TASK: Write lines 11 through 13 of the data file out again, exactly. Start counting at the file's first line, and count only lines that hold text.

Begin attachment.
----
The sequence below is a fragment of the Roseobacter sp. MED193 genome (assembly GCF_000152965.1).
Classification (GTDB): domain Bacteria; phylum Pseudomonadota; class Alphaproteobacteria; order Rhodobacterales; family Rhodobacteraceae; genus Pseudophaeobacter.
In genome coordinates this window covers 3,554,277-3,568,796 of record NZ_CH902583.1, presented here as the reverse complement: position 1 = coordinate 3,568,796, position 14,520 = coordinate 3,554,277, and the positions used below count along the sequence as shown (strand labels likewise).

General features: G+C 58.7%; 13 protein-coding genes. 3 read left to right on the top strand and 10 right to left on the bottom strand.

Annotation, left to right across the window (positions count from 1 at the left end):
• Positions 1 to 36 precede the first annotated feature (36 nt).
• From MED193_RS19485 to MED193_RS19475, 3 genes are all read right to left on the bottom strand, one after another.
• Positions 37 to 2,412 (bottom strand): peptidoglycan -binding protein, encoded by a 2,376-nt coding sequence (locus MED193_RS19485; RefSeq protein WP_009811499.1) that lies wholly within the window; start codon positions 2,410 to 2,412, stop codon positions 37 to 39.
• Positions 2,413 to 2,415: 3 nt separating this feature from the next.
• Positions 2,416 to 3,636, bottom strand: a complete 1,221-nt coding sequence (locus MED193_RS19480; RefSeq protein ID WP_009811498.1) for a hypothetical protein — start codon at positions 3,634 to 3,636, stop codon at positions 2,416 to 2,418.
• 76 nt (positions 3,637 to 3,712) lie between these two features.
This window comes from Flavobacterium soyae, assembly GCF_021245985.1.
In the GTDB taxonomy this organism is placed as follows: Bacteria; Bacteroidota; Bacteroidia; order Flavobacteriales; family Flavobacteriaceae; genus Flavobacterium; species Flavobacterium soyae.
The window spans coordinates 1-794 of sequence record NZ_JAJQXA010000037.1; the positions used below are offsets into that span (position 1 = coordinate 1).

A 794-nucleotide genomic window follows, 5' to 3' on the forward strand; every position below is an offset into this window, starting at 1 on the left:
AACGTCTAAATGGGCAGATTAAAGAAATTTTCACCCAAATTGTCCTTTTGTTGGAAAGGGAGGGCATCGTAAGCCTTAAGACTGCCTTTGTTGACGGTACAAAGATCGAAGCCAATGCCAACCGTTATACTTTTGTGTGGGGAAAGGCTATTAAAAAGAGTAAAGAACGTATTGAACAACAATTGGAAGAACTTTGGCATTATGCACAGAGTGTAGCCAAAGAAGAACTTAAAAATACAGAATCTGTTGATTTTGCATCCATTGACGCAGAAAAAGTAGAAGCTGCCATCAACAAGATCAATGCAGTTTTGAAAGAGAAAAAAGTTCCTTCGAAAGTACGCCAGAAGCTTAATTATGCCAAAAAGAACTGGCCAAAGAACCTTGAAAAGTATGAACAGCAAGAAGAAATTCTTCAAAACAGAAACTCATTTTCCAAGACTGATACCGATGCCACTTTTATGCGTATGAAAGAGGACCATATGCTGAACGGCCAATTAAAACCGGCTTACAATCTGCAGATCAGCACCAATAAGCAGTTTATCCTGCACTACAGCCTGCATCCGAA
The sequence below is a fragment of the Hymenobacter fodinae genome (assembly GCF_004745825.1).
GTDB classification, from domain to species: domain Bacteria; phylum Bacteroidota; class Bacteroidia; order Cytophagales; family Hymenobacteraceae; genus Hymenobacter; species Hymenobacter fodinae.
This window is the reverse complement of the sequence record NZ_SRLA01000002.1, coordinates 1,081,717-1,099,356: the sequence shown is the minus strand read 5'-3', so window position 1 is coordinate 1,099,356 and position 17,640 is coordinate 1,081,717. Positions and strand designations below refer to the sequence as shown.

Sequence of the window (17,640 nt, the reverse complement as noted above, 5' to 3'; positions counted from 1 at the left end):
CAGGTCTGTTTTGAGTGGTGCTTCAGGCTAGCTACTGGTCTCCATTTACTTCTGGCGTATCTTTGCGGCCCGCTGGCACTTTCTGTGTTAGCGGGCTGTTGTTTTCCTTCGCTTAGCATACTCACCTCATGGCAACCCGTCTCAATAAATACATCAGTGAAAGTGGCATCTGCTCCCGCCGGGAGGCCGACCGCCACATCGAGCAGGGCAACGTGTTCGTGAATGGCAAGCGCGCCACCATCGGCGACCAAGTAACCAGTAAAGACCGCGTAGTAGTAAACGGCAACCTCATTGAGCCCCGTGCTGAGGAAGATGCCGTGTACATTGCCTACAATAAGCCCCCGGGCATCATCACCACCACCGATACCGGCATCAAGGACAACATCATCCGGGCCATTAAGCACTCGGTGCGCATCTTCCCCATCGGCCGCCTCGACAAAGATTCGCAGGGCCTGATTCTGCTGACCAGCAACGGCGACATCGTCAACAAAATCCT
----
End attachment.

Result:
• 76 nt (positions 3,637 to 3,712) lie between these two features.
This window comes from Flavobacterium soyae, assembly GCF_021245985.1.
In the GTDB taxonomy this organism is placed as follows: Bacteria; Bacteroidota; Bacteroidia; order Flavobacteriales; family Flavobacteriaceae; genus Flavobacterium; species Flavobacterium soyae.